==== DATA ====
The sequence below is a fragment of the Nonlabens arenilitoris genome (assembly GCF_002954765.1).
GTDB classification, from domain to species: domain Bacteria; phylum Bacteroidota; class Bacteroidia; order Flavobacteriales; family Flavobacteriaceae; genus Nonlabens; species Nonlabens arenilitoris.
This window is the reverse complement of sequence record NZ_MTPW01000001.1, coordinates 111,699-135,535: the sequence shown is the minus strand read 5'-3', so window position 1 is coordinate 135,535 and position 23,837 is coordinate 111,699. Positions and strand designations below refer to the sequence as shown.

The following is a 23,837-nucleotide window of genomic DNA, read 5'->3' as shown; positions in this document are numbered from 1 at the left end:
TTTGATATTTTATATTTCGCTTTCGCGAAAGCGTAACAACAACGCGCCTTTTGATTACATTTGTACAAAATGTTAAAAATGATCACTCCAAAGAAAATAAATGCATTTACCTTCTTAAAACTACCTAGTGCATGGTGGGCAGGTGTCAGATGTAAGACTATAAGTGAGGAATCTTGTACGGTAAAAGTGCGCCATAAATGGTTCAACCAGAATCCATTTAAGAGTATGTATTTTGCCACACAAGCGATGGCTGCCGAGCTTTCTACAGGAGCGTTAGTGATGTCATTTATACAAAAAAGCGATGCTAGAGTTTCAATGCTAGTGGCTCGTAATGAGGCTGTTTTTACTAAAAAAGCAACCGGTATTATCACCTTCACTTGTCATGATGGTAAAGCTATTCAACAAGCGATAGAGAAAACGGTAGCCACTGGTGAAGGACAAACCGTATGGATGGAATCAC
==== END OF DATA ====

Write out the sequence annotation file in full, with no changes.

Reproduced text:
The sequence below is a fragment of the Nonlabens arenilitoris genome (assembly GCF_002954765.1).
GTDB classification, from domain to species: domain Bacteria; phylum Bacteroidota; class Bacteroidia; order Flavobacteriales; family Flavobacteriaceae; genus Nonlabens; species Nonlabens arenilitoris.
This window is the reverse complement of sequence record NZ_MTPW01000001.1, coordinates 111,699-135,535: the sequence shown is the minus strand read 5'-3', so window position 1 is coordinate 135,535 and position 23,837 is coordinate 111,699. Positions and strand designations below refer to the sequence as shown.

The following is a 23,837-nucleotide window of genomic DNA, read 5'->3' as shown; positions in this document are numbered from 1 at the left end:
TTTGATATTTTATATTTCGCTTTCGCGAAAGCGTAACAACAACGCGCCTTTTGATTACATTTGTACAAAATGTTAAAAATGATCACTCCAAAGAAAATAAATGCATTTACCTTCTTAAAACTACCTAGTGCATGGTGGGCAGGTGTCAGATGTAAGACTATAAGTGAGGAATCTTGTACGGTAAAAGTGCGCCATAAATGGTTCAACCAGAATCCATTTAAGAGTATGTATTTTGCCACACAAGCGATGGCTGCCGAGCTTTCTACAGGAGCGTTAGTGATGTCATTTATACAAAAAAGCGATGCTAGAGTTTCAATGCTAGTGGCTCGTAATGAGGCTGTTTTTACTAAAAAAGCAACCGGTATTATCACCTTCACTTGTCATGATGGTAAAGCTATTCAACAAGCGATAGAGAAAACGGTAGCCACTGGTGAAGGACAAACCGTATGGATGGAATCAC